Bespoke LC analyser



OMPA is a portable optical analyser of liquid crystal cells and modulators. It is an ideal tool for R&D research in liquid crystal materials, displays, AR/VR applications, optical waveplates or light modulators. 

  • OMPA can be customised further, depending on the requirements. 
  • Developed by our team of skilled researchers 
  • User friendly Interface that provides high quality analysis and snapshots 
  • We offer a liquid crystal cell and device characterisation service in our lab for researchers in academia and industry.

The following short video presentation highlights our LC tools.




Optical Multi–parameter Analyser, OMPA, is all-in-one instrument measuring key parameters that determine the performance, stability and uniformity of liquid crystal based devices. Controlled by an easy-to-operate user interface, this essential tool and companion provides a high quality analysis and a quick snapshot of the performance of the already assembled devices.

Using single optical assembly and a single LC sample, it determines the following LC parameters:

  • Splay and bend elastic constants (K1 and K3)
  • Rotational viscosity (γ1)
  • Combination of Leslie viscosity coefficients (α4+ α5)
  • Wide area mapping of LC layer thickness and alignment
  • Pre-tilt and voltage threshold
  • Anchoring strength

In addition,  the sample holder with thermal control enables measuring LC properties in a wide temperature range. Easy-to-operate graphical user interface controls the measuring apparatus and performs the data analysis. Standard LC cells or unique already encapsulated LC hybrid samples can be characterised. Operates with a fiber coupled laser so that a variety of laser wavelengths can be used – chosen depending on sample requirements. Software and the associated code can also be ordered as a separate item. 




OMPA as a tool to aid characterisation and development of:

  • new liquid crystals
  • study liquid crystal colloids with nanoparticles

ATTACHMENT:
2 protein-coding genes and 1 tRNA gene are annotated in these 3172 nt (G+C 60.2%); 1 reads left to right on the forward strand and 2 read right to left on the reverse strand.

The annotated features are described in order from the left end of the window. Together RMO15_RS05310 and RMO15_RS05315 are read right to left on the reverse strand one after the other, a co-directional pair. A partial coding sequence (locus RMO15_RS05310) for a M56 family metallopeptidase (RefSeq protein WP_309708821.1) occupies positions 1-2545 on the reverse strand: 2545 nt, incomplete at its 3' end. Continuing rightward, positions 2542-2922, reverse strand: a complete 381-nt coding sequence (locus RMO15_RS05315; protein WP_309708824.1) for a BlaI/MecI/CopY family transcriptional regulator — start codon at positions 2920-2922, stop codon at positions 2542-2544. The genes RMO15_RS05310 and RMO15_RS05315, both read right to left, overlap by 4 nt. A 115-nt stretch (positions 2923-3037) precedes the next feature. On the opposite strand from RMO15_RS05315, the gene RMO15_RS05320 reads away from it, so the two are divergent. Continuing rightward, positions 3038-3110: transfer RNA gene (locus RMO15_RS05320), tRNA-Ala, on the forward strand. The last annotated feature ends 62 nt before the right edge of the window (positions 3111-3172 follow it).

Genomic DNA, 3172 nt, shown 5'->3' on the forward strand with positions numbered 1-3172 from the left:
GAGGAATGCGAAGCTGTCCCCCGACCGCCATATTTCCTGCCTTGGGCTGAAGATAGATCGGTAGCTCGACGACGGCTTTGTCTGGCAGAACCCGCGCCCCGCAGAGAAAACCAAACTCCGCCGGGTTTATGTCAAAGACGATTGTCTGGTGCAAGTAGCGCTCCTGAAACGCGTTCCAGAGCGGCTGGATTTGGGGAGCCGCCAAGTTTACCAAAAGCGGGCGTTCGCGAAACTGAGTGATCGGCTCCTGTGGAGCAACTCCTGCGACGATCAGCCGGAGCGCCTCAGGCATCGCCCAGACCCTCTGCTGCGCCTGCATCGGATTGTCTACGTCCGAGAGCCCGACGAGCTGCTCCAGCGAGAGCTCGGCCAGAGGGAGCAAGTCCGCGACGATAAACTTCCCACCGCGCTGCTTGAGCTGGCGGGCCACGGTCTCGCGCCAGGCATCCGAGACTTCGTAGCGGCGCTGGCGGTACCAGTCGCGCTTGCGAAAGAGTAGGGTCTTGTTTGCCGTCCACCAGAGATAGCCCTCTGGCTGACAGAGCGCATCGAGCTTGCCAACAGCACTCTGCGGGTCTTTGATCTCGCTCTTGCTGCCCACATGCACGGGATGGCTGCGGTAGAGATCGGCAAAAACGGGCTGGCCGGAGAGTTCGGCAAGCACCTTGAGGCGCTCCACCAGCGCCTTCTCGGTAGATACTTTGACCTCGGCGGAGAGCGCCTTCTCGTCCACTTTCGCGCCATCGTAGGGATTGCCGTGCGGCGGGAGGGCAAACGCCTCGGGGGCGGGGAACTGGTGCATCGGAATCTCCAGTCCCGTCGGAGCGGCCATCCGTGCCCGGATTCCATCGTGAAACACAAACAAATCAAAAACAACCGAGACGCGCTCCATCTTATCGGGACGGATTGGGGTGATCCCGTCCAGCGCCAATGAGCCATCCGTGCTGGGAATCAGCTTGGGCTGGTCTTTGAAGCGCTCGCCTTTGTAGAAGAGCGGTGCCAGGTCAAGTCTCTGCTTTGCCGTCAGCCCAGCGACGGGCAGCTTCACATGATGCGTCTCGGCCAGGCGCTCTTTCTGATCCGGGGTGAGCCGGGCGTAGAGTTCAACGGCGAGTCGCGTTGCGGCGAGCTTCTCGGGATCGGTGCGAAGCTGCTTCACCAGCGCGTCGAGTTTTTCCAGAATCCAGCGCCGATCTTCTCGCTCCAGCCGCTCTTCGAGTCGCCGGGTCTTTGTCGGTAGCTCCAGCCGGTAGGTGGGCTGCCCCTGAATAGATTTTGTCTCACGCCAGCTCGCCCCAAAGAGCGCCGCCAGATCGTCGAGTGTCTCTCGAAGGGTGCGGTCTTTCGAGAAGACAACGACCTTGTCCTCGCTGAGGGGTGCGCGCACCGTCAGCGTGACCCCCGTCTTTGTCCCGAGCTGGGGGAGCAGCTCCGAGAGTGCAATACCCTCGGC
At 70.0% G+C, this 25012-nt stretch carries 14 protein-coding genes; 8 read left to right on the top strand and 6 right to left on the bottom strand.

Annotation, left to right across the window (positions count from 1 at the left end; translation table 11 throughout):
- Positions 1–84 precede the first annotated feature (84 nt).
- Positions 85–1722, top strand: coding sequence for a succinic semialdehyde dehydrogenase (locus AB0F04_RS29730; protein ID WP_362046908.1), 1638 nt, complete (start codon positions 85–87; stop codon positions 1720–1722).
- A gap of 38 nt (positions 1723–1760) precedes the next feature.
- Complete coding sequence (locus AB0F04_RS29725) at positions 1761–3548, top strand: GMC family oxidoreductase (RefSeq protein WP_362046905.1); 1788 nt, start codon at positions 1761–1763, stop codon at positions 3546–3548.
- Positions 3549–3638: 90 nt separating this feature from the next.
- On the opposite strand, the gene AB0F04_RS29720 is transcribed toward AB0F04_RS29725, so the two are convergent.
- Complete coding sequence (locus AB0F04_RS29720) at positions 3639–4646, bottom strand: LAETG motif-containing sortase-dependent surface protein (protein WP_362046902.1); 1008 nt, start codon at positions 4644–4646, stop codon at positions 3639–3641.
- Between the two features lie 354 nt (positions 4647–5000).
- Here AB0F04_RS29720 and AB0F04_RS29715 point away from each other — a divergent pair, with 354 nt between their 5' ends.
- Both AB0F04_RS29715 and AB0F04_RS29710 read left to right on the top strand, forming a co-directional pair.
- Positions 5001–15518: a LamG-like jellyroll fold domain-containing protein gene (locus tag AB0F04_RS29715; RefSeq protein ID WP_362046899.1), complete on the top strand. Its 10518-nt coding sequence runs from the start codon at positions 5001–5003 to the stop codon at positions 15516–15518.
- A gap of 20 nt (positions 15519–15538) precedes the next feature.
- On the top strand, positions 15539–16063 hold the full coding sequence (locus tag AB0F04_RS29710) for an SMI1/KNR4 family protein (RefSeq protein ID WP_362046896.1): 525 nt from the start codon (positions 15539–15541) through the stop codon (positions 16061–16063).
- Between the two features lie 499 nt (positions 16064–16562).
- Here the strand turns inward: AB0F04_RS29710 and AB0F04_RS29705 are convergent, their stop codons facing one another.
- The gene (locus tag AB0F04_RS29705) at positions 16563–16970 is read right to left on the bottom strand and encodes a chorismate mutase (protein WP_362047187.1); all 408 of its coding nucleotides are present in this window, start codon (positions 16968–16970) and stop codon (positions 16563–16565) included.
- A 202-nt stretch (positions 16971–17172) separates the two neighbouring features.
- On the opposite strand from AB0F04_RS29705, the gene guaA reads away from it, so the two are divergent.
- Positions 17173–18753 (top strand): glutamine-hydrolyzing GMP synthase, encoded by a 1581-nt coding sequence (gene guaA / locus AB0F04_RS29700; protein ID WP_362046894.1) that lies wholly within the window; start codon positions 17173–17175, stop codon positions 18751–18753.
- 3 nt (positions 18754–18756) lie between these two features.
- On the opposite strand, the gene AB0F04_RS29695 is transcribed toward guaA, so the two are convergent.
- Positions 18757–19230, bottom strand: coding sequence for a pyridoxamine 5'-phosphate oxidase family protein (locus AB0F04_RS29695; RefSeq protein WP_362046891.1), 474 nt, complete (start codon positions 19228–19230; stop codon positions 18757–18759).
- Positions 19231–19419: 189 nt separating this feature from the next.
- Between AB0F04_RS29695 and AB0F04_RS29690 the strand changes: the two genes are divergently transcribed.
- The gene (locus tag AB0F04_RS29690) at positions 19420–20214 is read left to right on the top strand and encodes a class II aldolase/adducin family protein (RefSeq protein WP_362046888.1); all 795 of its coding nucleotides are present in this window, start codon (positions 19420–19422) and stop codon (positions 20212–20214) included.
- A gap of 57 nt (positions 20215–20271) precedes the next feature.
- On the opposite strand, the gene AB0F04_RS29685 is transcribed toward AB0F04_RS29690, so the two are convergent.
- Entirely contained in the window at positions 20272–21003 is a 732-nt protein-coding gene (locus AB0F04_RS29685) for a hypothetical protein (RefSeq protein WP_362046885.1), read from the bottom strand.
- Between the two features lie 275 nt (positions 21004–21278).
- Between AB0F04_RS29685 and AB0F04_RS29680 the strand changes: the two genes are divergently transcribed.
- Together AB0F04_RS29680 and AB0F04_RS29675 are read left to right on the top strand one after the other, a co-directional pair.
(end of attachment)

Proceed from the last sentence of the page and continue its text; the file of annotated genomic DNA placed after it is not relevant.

• new liquid crystal devices
  • hybrid optical systems combining active layers and liquid crystals
  • and evaluation how good, stable, reproducible the liquid crystals cells are 


OMPA Case Studies:

Case 1: OMPA for colloidal liquid crystal mixtures

OMPA can characterise more complex and non-standard liquid crystal systems, for example colloidal suspensions of plasmonic and ferroelectric nanoparticles in liquid crystals. Such mixtures were developed as a route to enhance liquid crystals, by increasing their electro-optic response or nonlinear response, reducing voltage threshold or increasing birefringence [1].

The interest in these colloidal systems continues [2] and it has recently been suggested that the nanoparticles can sweep out the ions from their host [3]. The presence of ions, with different dynamics, has significant effect on the performance of liquid crystals in displays and modulators. Being able to quickly evaluate the performance of such systems is essential to determine their suitability for R&D. OMPA has been successfully used to characterise colloidal liquid crystals,  capturing their elastic constants, viscosity, pretilt and anchoring energy. It is capable of confirming the quality of alignment and the long term stability. The figure below demonstrates OMPA extracting the parameters of the doped liquid crystal and of the cell. In this particular case, it was a mixture of a liquid crystal (LC 18523) and 1%wt BaTiO3 (BTO) nanoparticles.


The maps above show the liquid crystal thickness in meters(left), pretilt angle (middle) and anchoring energy (right). The sample measurement grid is 6x6 mm. The red square indicates that selected regions can be chosen for individual measurements.